Once upon a time Mr. Nitric acid went ……



Once upon a time Mr. Nitric acid went a wooing and the lady of his choice was Miss. Argentum metallicum.

Mr. Nitric acid was dark, had black hair and eyes, a swarthy complexion and that lean hungry look that Julius Caesar disliked.

It’s a mystery what anyone ever saw in Miss. Argentum metallicum to admire. She was tall, thin, pale-faced, even sallow and by no means beautiful, though her manner was somewhat attractive. She was always making merry with her jokes and laughter, even yet she likes to talk. Her mind is very clear and she argues with great facility. She often speaks or sings in public but her voice is not to be depended upon. She has strained it sometime or other and now when her friends expect the most of it as in public use, if fails and she cannot speak or sing a loud word, she is so hoarse. Sometimes when she tries to sing, the sound comes double, to the surprise of herself and audience.

Mr. Nitric acid is very headstrong and obstinate. He never lost an opportunity to try to convince Miss. Argentum metallicum that they two should become one and by carefully concealing from her what a nervous, irritable, discontented individual he really was, he finally succeeded in convincing her.

It is not my purpose to describe the wedding or to speak of the married life of the couple, but it is my purpose to talk of their son Argentum nitricum.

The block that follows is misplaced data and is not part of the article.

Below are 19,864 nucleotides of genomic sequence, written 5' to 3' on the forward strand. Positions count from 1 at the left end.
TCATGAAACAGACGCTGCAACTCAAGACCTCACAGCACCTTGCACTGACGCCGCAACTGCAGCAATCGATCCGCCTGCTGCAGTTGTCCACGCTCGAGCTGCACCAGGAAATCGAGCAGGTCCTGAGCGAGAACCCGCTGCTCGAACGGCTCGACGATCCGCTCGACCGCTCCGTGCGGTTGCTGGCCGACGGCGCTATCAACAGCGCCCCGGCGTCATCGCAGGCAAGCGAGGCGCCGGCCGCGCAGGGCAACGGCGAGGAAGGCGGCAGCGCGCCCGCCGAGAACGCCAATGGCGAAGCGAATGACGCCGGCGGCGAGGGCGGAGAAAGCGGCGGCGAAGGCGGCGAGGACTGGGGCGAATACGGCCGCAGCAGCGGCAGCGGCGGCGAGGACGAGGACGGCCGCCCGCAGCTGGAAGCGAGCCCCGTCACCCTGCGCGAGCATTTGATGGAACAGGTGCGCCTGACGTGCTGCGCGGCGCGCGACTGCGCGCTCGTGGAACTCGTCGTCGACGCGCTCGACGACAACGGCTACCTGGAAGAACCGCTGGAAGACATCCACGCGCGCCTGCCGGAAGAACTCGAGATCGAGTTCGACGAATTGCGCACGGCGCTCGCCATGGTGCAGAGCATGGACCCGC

In character he was not so strong as either his father or mother; he could not go so deeply into the lives of people as they could.

Argentum nitricum had an enemy? Mr. Natrum muriaticum, was always seeking to annihilate him or his work in just the same way that his father, Mr. Nitric acid, was always dodging around Mr. Mercurius trying to undo him.

Argentum nitricum didn’t begin life in this world right. He was a little withered, dried up, old looking baby, always delicate, and it was no wonder, considering his inheritance of psora from his mother and of the other two chronic miasms from his father. How could he have been healthy? It was too much to expect.

His troubles began soon after birth and the eyes were the location of their appearance. Ophthalmia neonatorum, the Dr. called it. The discharge was profuse and purulent and the cornea became ulcerated. The poor little baby cried and made a great fuss about it, but couldn’t make the nurse understand what he wanted cool open air. Nurse thought that he had wind colic, which he often had, and he seemed to cry less after he had passed such flatus up and down. He has had all sort of troubles with his eyes since that attack. His father and mother both had ophthalmia neonatorum when first born and weak-eyed always thereafter. The father’s eyes were much inclined to ulcerate than the mother’s Argentum nitricum was more like his father in this respect.